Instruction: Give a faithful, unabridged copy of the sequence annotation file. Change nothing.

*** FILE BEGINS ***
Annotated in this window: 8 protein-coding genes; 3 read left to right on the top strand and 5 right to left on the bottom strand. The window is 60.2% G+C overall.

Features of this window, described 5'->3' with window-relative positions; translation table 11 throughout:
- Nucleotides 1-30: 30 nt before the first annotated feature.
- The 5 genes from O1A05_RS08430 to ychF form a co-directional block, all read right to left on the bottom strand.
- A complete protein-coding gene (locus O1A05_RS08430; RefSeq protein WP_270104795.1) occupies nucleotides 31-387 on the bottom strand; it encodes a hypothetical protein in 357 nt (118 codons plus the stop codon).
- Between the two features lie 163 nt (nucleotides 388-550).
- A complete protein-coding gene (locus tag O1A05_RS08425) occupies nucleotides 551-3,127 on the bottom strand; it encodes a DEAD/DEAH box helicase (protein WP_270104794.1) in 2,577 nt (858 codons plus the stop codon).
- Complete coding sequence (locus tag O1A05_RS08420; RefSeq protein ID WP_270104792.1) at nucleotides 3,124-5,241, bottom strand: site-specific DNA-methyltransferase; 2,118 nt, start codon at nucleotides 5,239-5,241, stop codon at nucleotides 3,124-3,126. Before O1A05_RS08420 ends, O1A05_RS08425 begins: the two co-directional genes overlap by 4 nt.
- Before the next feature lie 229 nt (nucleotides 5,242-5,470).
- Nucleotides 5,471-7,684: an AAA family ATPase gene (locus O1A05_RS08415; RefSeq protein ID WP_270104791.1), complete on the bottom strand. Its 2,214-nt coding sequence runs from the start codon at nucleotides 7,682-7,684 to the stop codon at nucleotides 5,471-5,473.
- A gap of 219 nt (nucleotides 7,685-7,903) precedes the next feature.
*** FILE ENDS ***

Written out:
Annotated in this window: 8 protein-coding genes; 3 read left to right on the top strand and 5 right to left on the bottom strand. The window is 60.2% G+C overall.

Features of this window, described 5'->3' with window-relative positions; translation table 11 throughout:
- Nucleotides 1-30: 30 nt before the first annotated feature.
- The 5 genes from O1A05_RS08430 to ychF form a co-directional block, all read right to left on the bottom strand.
- A complete protein-coding gene (locus O1A05_RS08430; RefSeq protein WP_270104795.1) occupies nucleotides 31-387 on the bottom strand; it encodes a hypothetical protein in 357 nt (118 codons plus the stop codon).
- Between the two features lie 163 nt (nucleotides 388-550).
- A complete protein-coding gene (locus tag O1A05_RS08425) occupies nucleotides 551-3,127 on the bottom strand; it encodes a DEAD/DEAH box helicase (protein WP_270104794.1) in 2,577 nt (858 codons plus the stop codon).
- Complete coding sequence (locus tag O1A05_RS08420; RefSeq protein ID WP_270104792.1) at nucleotides 3,124-5,241, bottom strand: site-specific DNA-methyltransferase; 2,118 nt, start codon at nucleotides 5,239-5,241, stop codon at nucleotides 3,124-3,126. Before O1A05_RS08420 ends, O1A05_RS08425 begins: the two co-directional genes overlap by 4 nt.
- Before the next feature lie 229 nt (nucleotides 5,242-5,470).
- Nucleotides 5,471-7,684: an AAA family ATPase gene (locus O1A05_RS08415; RefSeq protein ID WP_270104791.1), complete on the bottom strand. Its 2,214-nt coding sequence runs from the start codon at nucleotides 7,682-7,684 to the stop codon at nucleotides 5,471-5,473.
- A gap of 219 nt (nucleotides 7,685-7,903) precedes the next feature.